He served on the North York city council for twenty-four years, at first as a ward councillor and later as a city controller. He received a Commerce degree from the University of Toronto in 1948, and later operated a business forms company for twenty-five years. Yuill was first elected to the North York Council in 1964, following a failed bid in 1962.
He remained a ward councillor until 1976, when he campaigned successfully for a seat on the North York Board of Control.
He served as a controller until 1988, when the position was eliminated. Yuill was also chair of the North York Papal Visit Committee in 1984, during John Paul II"s visit to the city.
Yuill was a fiscal conservative. He opposed plans for Metro Toronto to provide financial aid to university students, and once described a proposed 34% raise for Metro managers as "baloney".
He also supported an extension of the Spadina Expressway to downtown Toronto, arguing "Suburbs were designed for cars".
He also held socially conservative views on some issues. During the 1970s, he recommended that North York Mayor Mel Lastman give a Mayor"s Medallion to anti-gay rights advocate Anita Bryant during her visit to the city. Lastman declined. In 1985, he tried to convince Metro Council to cancel its grant to the Toronto Counselling Centre for Lesbians and Gays.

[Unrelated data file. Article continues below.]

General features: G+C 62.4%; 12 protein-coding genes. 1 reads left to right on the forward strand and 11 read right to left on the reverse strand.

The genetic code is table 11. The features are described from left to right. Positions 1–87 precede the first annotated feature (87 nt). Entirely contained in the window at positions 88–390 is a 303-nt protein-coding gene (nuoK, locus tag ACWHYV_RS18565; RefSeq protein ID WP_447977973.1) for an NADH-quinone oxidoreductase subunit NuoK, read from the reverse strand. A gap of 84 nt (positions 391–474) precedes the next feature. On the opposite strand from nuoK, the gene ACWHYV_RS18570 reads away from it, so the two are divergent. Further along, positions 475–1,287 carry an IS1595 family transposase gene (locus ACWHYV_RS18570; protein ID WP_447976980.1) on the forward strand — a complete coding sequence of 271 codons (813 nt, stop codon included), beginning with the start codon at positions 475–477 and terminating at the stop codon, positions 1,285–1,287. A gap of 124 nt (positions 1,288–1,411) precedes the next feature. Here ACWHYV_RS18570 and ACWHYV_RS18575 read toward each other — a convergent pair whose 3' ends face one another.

Yuill also supported an early workfare scheme in 1979, which was rejected by the Metro Council.
In 1988, he supported a ban on Now Magazine from parts of city hall as a response to the journal"s adult-themed personal ads. He also argued that Toronto"s police should be allowed to use "strong-arm tactics" to combat the city"s drug problem.
He opposed the extension of Sunday shopping, and was skeptical of affirmative action. In 1986, he was one of seven Metro Councillors to oppose a boycott of goods from South Africa.
Yuill opposed the construction of the Skydome in downtown Toronto, arguing that its location would lead to increased traffic jams.
Toronto"s municipal government system was significantly changed in 1988, with the introduction of direct elections to the Metro Council and the elimination of control boards. Yuill campaigned for a ward seat in North York, saying "I don"t want to go down to Metro. I don"t like it anymore.
They"re reckless spenders." He was defeated by Joanne Flint, a political newcomer, and was subsequently appointed as chair of the newly created North York Parking Authority.
Yuill was known both for his frugality and his love of practical jokes. He once wore a sailor"s cap to a Metro Toronto budget debate, to argue that council was spending money like drunken sailors.
He died of heart failure in May 2006, at age 82. He was buried in Elmvale, in south Georgian Bay.
He was also a member of the Metro Toronto council. He served on the powerful Metro budget committee in the late 1970s, and was also parks committee chair a member of the Canadian National Exhibition Association Board.